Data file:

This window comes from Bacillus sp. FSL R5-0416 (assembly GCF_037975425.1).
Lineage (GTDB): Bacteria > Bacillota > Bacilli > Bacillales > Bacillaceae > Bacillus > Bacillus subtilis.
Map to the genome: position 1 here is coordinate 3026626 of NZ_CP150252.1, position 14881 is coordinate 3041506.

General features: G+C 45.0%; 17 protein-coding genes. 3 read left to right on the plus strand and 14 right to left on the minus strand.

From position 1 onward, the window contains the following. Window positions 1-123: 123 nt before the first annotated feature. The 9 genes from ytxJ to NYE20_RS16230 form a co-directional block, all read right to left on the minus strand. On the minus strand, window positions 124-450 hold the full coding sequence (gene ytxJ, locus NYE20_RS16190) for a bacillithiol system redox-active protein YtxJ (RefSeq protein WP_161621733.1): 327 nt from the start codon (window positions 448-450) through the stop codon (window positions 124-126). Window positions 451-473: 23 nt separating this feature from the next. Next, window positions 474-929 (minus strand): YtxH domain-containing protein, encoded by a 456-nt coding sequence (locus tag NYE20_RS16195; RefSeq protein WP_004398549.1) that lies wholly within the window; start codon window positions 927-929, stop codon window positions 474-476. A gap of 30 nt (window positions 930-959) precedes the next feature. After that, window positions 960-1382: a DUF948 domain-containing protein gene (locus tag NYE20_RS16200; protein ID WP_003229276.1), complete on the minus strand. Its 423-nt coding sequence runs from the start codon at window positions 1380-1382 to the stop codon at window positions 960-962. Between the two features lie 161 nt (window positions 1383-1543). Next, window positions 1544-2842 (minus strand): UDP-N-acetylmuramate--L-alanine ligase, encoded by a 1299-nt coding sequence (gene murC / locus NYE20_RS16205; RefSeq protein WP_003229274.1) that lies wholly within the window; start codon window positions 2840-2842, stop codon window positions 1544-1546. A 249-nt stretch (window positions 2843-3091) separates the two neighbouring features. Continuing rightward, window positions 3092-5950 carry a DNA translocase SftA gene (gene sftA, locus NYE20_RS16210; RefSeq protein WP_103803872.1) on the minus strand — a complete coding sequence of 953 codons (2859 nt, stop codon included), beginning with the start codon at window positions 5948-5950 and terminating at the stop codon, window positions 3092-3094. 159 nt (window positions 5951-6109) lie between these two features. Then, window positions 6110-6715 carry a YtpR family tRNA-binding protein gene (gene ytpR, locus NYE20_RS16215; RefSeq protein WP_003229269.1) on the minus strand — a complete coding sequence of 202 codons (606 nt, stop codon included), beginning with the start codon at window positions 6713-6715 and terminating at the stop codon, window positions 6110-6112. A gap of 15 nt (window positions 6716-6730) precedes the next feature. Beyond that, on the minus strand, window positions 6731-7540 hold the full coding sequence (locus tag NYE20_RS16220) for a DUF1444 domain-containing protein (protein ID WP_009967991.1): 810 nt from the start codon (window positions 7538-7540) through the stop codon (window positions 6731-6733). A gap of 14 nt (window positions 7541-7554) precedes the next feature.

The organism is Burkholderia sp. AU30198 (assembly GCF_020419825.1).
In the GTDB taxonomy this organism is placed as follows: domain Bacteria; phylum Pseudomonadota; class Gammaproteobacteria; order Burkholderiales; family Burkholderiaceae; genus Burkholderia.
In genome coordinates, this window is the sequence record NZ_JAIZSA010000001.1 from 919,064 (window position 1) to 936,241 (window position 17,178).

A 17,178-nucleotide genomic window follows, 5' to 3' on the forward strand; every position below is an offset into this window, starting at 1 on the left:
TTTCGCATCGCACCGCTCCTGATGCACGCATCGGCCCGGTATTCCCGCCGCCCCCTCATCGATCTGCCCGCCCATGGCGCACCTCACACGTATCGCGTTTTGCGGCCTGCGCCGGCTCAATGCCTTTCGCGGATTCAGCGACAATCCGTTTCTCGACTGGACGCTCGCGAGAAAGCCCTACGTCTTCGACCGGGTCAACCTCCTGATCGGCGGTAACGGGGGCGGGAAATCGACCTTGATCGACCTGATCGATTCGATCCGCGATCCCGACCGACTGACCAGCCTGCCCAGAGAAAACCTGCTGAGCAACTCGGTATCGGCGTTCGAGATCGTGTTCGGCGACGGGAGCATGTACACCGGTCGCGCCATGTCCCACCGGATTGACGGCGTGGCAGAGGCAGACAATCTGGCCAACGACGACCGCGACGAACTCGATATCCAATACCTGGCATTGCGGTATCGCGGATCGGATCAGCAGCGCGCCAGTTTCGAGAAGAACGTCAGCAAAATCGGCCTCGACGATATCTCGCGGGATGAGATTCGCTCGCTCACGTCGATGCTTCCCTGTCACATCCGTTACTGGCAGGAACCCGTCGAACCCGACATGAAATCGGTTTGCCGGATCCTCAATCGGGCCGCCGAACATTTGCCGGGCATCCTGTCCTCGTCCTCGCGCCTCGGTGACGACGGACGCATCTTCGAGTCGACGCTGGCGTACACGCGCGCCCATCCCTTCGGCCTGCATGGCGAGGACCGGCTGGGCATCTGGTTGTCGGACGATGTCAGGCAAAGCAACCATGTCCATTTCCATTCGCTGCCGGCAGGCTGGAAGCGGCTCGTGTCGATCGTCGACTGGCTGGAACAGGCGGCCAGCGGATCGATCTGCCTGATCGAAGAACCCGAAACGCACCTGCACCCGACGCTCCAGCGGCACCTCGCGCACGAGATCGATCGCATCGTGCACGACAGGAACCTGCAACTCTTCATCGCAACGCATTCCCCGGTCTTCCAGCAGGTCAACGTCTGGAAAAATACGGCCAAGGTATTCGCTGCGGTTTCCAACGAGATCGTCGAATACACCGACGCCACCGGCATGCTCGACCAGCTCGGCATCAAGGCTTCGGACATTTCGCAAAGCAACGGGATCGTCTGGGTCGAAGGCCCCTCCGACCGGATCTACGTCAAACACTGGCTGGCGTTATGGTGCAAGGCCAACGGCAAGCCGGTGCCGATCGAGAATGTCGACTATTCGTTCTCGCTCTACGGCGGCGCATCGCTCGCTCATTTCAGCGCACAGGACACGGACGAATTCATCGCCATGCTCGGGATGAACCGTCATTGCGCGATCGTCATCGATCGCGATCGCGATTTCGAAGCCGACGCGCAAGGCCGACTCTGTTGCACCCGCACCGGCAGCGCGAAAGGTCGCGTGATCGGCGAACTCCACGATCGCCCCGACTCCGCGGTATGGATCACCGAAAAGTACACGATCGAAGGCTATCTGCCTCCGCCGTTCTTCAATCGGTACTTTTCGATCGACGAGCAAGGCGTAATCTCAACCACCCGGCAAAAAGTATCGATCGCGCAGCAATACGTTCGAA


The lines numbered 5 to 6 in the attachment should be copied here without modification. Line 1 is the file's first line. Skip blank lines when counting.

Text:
From position 1 onward, the window contains the following. Window positions 1-123: 123 nt before the first annotated feature. The 9 genes from ytxJ to NYE20_RS16230 form a co-directional block, all read right to left on the minus strand. On the minus strand, window positions 124-450 hold the full coding sequence (gene ytxJ, locus NYE20_RS16190) for a bacillithiol system redox-active protein YtxJ (RefSeq protein WP_161621733.1): 327 nt from the start codon (window positions 448-450) through the stop codon (window positions 124-126). Window positions 451-473: 23 nt separating this feature from the next. Next, window positions 474-929 (minus strand): YtxH domain-containing protein, encoded by a 456-nt coding sequence (locus tag NYE20_RS16195; RefSeq protein WP_004398549.1) that lies wholly within the window; start codon window positions 927-929, stop codon window positions 474-476. A gap of 30 nt (window positions 930-959) precedes the next feature. After that, window positions 960-1382: a DUF948 domain-containing protein gene (locus tag NYE20_RS16200; protein ID WP_003229276.1), complete on the minus strand. Its 423-nt coding sequence runs from the start codon at window positions 1380-1382 to the stop codon at window positions 960-962. Between the two features lie 161 nt (window positions 1383-1543). Next, window positions 1544-2842 (minus strand): UDP-N-acetylmuramate--L-alanine ligase, encoded by a 1299-nt coding sequence (gene murC / locus NYE20_RS16205; RefSeq protein WP_003229274.1) that lies wholly within the window; start codon window positions 2840-2842, stop codon window positions 1544-1546. A 249-nt stretch (window positions 2843-3091) separates the two neighbouring features. Continuing rightward, window positions 3092-5950 carry a DNA translocase SftA gene (gene sftA, locus NYE20_RS16210; RefSeq protein WP_103803872.1) on the minus strand — a complete coding sequence of 953 codons (2859 nt, stop codon included), beginning with the start codon at window positions 5948-5950 and terminating at the stop codon, window positions 3092-3094. 159 nt (window positions 5951-6109) lie between these two features. Then, window positions 6110-6715 carry a YtpR family tRNA-binding protein gene (gene ytpR, locus NYE20_RS16215; RefSeq protein WP_003229269.1) on the minus strand — a complete coding sequence of 202 codons (606 nt, stop codon included), beginning with the start codon at window positions 6713-6715 and terminating at the stop codon, window positions 6110-6112. A gap of 15 nt (window positions 6716-6730) precedes the next feature. Beyond that, on the minus strand, window positions 6731-7540 hold the full coding sequence (locus tag NYE20_RS16220) for a DUF1444 domain-containing protein (protein ID WP_009967991.1): 810 nt from the start codon (window positions 7538-7540) through the stop codon (window positions 6731-6733). A gap of 14 nt (window positions 7541-7554) precedes the next feature.

The organism is Burkholderia sp. AU30198 (assembly GCF_020419825.1).